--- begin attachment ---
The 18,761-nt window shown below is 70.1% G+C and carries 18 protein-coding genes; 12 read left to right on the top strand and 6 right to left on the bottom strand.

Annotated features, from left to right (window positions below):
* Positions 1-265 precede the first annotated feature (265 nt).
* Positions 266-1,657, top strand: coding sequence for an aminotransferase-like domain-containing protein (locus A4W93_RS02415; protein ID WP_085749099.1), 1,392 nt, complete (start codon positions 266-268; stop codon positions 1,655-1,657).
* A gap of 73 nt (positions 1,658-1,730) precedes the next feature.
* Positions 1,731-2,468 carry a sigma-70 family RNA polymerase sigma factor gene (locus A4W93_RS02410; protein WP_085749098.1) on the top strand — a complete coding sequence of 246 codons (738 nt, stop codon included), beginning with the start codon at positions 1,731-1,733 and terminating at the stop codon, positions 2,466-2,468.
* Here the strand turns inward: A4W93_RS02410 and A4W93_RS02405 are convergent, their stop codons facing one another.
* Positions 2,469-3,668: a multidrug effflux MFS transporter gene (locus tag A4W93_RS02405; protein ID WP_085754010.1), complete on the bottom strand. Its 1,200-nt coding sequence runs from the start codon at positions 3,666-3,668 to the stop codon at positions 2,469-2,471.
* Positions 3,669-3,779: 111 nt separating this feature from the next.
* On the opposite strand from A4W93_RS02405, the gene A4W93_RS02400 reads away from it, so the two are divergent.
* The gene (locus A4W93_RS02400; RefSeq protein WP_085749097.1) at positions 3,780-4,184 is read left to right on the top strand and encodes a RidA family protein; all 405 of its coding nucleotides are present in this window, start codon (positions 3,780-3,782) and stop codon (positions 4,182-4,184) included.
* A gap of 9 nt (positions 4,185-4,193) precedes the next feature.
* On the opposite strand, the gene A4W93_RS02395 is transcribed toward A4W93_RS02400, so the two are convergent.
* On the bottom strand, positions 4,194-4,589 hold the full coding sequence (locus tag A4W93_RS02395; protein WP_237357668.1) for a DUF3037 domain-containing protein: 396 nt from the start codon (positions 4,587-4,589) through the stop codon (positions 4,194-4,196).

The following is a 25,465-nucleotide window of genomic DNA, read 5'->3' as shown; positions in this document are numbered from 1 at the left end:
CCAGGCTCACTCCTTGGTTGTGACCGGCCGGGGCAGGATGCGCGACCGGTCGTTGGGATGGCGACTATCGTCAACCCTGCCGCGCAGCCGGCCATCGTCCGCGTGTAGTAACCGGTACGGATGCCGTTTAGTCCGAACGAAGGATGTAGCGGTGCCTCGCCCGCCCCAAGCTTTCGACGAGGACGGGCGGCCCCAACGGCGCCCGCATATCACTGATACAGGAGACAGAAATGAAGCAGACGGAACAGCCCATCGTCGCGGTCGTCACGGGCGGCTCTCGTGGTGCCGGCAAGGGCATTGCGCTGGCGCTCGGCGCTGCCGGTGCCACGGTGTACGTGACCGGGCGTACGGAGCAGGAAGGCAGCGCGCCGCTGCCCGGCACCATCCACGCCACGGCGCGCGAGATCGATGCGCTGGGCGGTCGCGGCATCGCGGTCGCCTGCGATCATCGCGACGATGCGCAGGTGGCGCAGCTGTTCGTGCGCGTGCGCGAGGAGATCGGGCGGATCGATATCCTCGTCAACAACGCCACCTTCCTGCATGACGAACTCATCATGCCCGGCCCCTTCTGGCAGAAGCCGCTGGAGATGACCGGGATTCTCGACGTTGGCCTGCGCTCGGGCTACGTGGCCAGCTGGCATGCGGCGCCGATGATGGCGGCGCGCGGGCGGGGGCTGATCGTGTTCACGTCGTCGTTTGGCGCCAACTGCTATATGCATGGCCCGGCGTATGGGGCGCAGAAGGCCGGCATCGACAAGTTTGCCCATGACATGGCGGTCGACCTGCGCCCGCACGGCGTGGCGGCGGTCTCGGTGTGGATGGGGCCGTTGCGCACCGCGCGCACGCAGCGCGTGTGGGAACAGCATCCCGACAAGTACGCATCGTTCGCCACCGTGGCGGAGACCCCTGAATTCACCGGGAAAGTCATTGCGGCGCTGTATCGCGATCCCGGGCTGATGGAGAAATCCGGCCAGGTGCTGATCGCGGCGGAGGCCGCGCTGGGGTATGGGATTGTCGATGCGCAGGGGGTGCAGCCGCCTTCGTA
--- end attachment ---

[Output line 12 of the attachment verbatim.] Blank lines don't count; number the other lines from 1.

* A gap of 9 nt (positions 4,185-4,193) precedes the next feature.